I left he confines of this attraction actually quite shaken and it took me the several minutes in locating the rest of the family for me to steady my nerves. I did eventually find the clan seated in the Tiger exhibit. From there, we wandered into the Shrek’s Fairy Tale portion of the park, which boasted some more modest rides and attractions that the whole family could enjoy.

Now, during this holiday, it has transpired that Jennifer is somewhat fearless and a bit of an adrenaline junky. I explained the Tower of Terror II ride to her in terms that I felt would really put her off. However, she decided that this was an experience that she wanted to absorb for herself. Ok, I thought to myself, I’ll just humour you on this one. We’ll get close to the front of the queue, we’ll hear all the riders screaming in sheer terror, and we’ll calmly exit the ride without actually going on it. It’s all good and I’m happy to hold her hand up to the last minute just to see how far she goes before she bails on me. We spend 10-15 minutes queuing up and I really laid it on thick telling her all about how this terrifying machine would suck the fear energy right out of her. Well, she was just eating it all up and it wasn’t until we were actually strapped in that it dawned on me that she was actually going to go through with this. There were some older children in our group of 16 riders that were actually sobbing in anticipation of this ride but Jennifer was just lapping the whole experience right up. We leaned back and the car started its run backwards through the tunnel. At this point, I’m suppressing my own sheer terror just to contemplate what I was actually subjecting my poor little baby to but the harness was designed such that I couldn’t actually see the what I assumed would be the frightened look on her face. What have I done? What have I subjected this little girl to? Could I possibly live with myself after I took her off the ride in tears? The car exited the tunnel and shot high in the sky at break-neck speeds. The weightlessness then kicked in and I could hear noises coming from Jennifer, although I couldn’t quite make out what it was. Was she crying? Was she screaming in terror? Was she ever going to sleep again without having nightmares? The car plunged the several hundred feet back down towards the tunnel and went screeching through it. The noise was absolutely deafening but it came to a final complete stop and I could hear lots of expletives from the various adults in out group that had just realised that they were still alive. Jennifer’s harness was loosened and she got out. I followed her and was planning on giving her a big hug. My poor little child spun around on her heals, looked me straight in the eye and said: “Again, again, again Daddy!” At this, there was audible gasping from most of the other riders, as well as the staff operating the ride, many of whom were using the walls to steady themselves. In absolute sunned disbelief, I was then immediately led by the hand forcefully down the exit and then up again through the entrance tunnel for another go around. By now, I’m starting to wonder if there’s a particular ‘fear gene’ that has mutated or is simply not present in her genetic make-up.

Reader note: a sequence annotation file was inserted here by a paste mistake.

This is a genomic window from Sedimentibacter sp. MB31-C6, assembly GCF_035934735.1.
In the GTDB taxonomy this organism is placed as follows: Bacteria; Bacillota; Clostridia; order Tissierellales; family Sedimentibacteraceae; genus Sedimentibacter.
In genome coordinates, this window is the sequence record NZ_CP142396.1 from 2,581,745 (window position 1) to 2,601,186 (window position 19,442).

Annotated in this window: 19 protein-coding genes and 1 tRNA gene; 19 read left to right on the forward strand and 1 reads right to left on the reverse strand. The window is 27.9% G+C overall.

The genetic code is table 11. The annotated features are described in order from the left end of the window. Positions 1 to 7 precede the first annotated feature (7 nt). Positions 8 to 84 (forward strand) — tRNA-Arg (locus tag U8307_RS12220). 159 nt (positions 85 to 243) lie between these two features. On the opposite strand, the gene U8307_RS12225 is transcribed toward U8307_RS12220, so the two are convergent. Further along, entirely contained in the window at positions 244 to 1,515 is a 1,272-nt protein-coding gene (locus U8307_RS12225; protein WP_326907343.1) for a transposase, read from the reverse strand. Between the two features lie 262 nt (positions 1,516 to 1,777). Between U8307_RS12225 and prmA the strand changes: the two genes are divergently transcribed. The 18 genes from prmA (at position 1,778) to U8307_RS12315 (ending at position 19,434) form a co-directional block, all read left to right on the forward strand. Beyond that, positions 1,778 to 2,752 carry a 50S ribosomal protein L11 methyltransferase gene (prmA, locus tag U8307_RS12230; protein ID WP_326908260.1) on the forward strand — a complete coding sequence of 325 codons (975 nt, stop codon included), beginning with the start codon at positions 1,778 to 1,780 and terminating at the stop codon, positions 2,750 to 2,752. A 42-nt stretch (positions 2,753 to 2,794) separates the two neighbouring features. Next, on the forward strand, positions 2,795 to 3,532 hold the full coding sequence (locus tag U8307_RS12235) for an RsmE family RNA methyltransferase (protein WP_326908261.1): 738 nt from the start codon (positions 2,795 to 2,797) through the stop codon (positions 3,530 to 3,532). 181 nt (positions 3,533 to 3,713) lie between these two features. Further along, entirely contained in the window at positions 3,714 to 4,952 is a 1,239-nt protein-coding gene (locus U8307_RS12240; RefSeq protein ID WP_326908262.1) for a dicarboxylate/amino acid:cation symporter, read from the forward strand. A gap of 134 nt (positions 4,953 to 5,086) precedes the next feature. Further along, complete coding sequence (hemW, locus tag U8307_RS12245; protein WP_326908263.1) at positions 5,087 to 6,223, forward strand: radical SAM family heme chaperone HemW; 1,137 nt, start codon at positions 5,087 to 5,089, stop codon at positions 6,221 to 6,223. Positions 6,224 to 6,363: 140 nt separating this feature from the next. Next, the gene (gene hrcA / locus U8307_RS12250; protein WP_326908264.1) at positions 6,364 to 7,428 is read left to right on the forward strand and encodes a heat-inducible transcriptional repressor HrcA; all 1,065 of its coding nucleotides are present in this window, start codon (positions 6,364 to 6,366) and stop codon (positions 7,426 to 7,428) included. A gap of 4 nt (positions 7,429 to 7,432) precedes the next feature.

The tower up which the Tower of Terror II car climbs plays host to another death-defying attraction called the Giant Drop. A gantry in which 8 riders are strapped is hoisted up to the very top of the tower (perhaps an additional 5 stories higher up than the car reaches). It is then ‘dragged’ to the ground and very much faster than gravity would ordinarily accommodate for. We’ve seen this a few times during the day (the tower is visible from all corners of the park and for Kilometres beyond) and not once have we heard any screams. The act of being ‘pulled’ to the ground faster than gravity means that your are literally held breathless for the several seconds drop and are quite unable to make any sounds. Well, Jennifer, who turns 7-years-old tomorrow, decides she wants to do this too. Naturally, she cannot do this unattended and so Daddy ‘has’ to do this with her. Marvellous! There was a bit more of a queue for this and we were fortunate, and I use that word quite wrongly, to only just make it into the queue before they closed it off to any new riders so that they can close the attraction before the end of the day. My heart was pounding at the thought of the Tower of Terror II ride but this one was actually making me really quite anxious and, dare I say a little terrified even? Somehow, it didn’t seem right to expose Jennifer to this fear of mine. Whereas with the Tower of Terror II ride, I was actively trying to scare her but for this one, the best I could manage was to at least avoid showing her the level of my own terror. When we made it to the front of the line, I was somehow hoping the ride would close before we got there but, alas no. I gingerly got into the seat and pulled down the harness. Jennifer bounced into her seat, was grinning from ear to ear and telling me just how brilliant this was going to be. The best response I could muster to this was to avoid openly vomiting right there into my lap. With everyone strapped in, nobody was making a sound as the car was slowly hoisted the nine hundred or so stories into the sky. I swear that the vantage point from the top offered me a fantastic view of the Eiffel Tower in Paris, France. “Are you ready, Daddy,” proclaimed Jennifer? I then felt my dangling feet lurch skywards and the ground thrust itself upwards at an impossibly fast speed. My shoulders were forced into the harness as I felt myself pulled towards the ground. What had taken nearly 60 seconds to climb had taken just 2-3 seconds to descend again. Once again, when we reached the ground, the only sound other than the expletives and praying to various gods on the part of the adults on the ride was that of my Jennifer bouncing up and down begging to go again. Alas, the ride was now closed. I really don’t think ‘I’ could have done it again.

I managed to steady my nerves by the time we reached the Shrek’s play area – all the while with Jennifer bouncing happily in tow and holding my hand. It was here, doing yet more (but smaller) roller-coasters and other rides that we rounded out the remainder of the day. After we sucked the last remaining enjoyment to be had and the last ride had closed, we found a place to sit so that the kids could enjoy a snow-cone each and pondered the activities of the day. We stayed there until past closing time and were among the last of the guests to leave the park.

On the way to the car, I pondered just how much I enjoyed it here at Dreamworld. All of the penny-pinching, money-grabbing, extortionately-priced lechery was still on display at this park but I was able to suppress my grumpy tendencies to overlook them for the benefit of the greater good.

Back at the cabin, I fired up the BBQ and cooked the provisions that I collected from the supermarket this morning. We all enjoyed sitting and watching the second half of Chitty Chitty Bang Bang before the kids were off to bed. I’ve now just completed this journal and will now proof-read it before uploading and heading off to bed. It’s now 22:54pm.